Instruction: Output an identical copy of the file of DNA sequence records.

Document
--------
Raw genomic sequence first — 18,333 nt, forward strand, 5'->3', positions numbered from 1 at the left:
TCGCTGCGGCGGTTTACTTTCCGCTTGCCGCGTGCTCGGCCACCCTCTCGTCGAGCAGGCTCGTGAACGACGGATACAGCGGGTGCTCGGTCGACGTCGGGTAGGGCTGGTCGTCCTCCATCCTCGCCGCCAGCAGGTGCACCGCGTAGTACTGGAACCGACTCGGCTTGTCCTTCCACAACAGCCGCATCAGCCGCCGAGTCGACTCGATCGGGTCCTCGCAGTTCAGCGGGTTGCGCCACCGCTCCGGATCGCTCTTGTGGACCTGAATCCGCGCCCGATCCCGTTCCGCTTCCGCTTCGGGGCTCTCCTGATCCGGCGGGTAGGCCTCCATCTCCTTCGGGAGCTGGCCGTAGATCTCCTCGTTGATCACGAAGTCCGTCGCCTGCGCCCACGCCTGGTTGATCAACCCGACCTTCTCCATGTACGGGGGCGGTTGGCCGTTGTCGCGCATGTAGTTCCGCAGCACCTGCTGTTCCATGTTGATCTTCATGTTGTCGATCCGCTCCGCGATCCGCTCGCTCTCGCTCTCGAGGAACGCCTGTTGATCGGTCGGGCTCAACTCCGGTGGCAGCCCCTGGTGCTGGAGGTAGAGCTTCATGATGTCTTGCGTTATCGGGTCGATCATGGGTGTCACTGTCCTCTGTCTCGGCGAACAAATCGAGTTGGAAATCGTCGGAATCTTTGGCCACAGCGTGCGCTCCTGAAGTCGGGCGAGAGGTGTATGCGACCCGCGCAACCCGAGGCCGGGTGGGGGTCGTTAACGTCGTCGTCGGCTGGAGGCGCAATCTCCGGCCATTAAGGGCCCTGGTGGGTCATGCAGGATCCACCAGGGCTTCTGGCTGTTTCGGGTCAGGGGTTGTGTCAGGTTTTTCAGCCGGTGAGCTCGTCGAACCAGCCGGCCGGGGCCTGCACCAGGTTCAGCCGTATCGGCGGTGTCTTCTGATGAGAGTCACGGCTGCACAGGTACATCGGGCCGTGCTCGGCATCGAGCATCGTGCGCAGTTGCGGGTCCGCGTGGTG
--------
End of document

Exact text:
Raw genomic sequence first — 18,333 nt, forward strand, 5'->3', positions numbered from 1 at the left:
TCGCTGCGGCGGTTTACTTTCCGCTTGCCGCGTGCTCGGCCACCCTCTCGTCGAGCAGGCTCGTGAACGACGGATACAGCGGGTGCTCGGTCGACGTCGGGTAGGGCTGGTCGTCCTCCATCCTCGCCGCCAGCAGGTGCACCGCGTAGTACTGGAACCGACTCGGCTTGTCCTTCCACAACAGCCGCATCAGCCGCCGAGTCGACTCGATCGGGTCCTCGCAGTTCAGCGGGTTGCGCCACCGCTCCGGATCGCTCTTGTGGACCTGAATCCGCGCCCGATCCCGTTCCGCTTCCGCTTCGGGGCTCTCCTGATCCGGCGGGTAGGCCTCCATCTCCTTCGGGAGCTGGCCGTAGATCTCCTCGTTGATCACGAAGTCCGTCGCCTGCGCCCACGCCTGGTTGATCAACCCGACCTTCTCCATGTACGGGGGCGGTTGGCCGTTGTCGCGCATGTAGTTCCGCAGCACCTGCTGTTCCATGTTGATCTTCATGTTGTCGATCCGCTCCGCGATCCGCTCGCTCTCGCTCTCGAGGAACGCCTGTTGATCGGTCGGGCTCAACTCCGGTGGCAGCCCCTGGTGCTGGAGGTAGAGCTTCATGATGTCTTGCGTTATCGGGTCGATCATGGGTGTCACTGTCCTCTGTCTCGGCGAACAAATCGAGTTGGAAATCGTCGGAATCTTTGGCCACAGCGTGCGCTCCTGAAGTCGGGCGAGAGGTGTATGCGACCCGCGCAACCCGAGGCCGGGTGGGGGTCGTTAACGTCGTCGTCGGCTGGAGGCGCAATCTCCGGCCATTAAGGGCCCTGGTGGGTCATGCAGGATCCACCAGGGCTTCTGGCTGTTTCGGGTCAGGGGTTGTGTCAGGTTTTTCAGCCGGTGAGCTCGTCGAACCAGCCGGCCGGGGCCTGCACCAGGTTCAGCCGTATCGGCGGTGTCTTCTGATGAGAGTCACGGCTGCACAGGTACATCGGGCCGTGCTCGGCATCGAGCATCGTGCGCAGTTGCGGGTCCGCGTGGTG